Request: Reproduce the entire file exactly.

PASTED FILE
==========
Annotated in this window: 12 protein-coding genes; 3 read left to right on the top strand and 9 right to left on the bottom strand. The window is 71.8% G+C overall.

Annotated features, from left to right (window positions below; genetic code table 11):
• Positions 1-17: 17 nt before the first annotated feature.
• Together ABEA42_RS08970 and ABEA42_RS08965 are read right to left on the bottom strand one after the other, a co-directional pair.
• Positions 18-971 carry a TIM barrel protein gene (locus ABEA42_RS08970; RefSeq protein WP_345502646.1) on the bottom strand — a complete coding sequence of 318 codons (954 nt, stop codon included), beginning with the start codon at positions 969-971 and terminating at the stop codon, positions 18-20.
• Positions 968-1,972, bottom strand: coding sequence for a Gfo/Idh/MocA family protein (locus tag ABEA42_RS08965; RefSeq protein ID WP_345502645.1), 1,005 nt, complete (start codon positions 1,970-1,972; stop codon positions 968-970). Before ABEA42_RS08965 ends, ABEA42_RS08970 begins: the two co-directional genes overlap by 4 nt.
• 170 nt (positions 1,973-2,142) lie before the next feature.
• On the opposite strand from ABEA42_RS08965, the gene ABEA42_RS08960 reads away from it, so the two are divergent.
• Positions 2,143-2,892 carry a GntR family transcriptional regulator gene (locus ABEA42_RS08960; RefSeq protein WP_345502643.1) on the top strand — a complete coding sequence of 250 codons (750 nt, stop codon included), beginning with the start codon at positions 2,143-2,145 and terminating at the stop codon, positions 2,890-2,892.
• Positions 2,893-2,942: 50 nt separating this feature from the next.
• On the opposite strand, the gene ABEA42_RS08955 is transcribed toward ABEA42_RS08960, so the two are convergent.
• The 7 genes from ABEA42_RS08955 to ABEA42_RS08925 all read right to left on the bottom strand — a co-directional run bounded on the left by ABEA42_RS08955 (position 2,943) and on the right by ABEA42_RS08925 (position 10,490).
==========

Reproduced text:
Annotated in this window: 12 protein-coding genes; 3 read left to right on the top strand and 9 right to left on the bottom strand. The window is 71.8% G+C overall.

Annotated features, from left to right (window positions below; genetic code table 11):
• Positions 1-17: 17 nt before the first annotated feature.
• Together ABEA42_RS08970 and ABEA42_RS08965 are read right to left on the bottom strand one after the other, a co-directional pair.
• Positions 18-971 carry a TIM barrel protein gene (locus ABEA42_RS08970; RefSeq protein WP_345502646.1) on the bottom strand — a complete coding sequence of 318 codons (954 nt, stop codon included), beginning with the start codon at positions 969-971 and terminating at the stop codon, positions 18-20.
• Positions 968-1,972, bottom strand: coding sequence for a Gfo/Idh/MocA family protein (locus tag ABEA42_RS08965; RefSeq protein ID WP_345502645.1), 1,005 nt, complete (start codon positions 1,970-1,972; stop codon positions 968-970). Before ABEA42_RS08965 ends, ABEA42_RS08970 begins: the two co-directional genes overlap by 4 nt.
• 170 nt (positions 1,973-2,142) lie before the next feature.
• On the opposite strand from ABEA42_RS08965, the gene ABEA42_RS08960 reads away from it, so the two are divergent.
• Positions 2,143-2,892 carry a GntR family transcriptional regulator gene (locus ABEA42_RS08960; RefSeq protein WP_345502643.1) on the top strand — a complete coding sequence of 250 codons (750 nt, stop codon included), beginning with the start codon at positions 2,143-2,145 and terminating at the stop codon, positions 2,890-2,892.
• Positions 2,893-2,942: 50 nt separating this feature from the next.
• On the opposite strand, the gene ABEA42_RS08955 is transcribed toward ABEA42_RS08960, so the two are convergent.
• The 7 genes from ABEA42_RS08955 to ABEA42_RS08925 all read right to left on the bottom strand — a co-directional run bounded on the left by ABEA42_RS08955 (position 2,943) and on the right by ABEA42_RS08925 (position 10,490).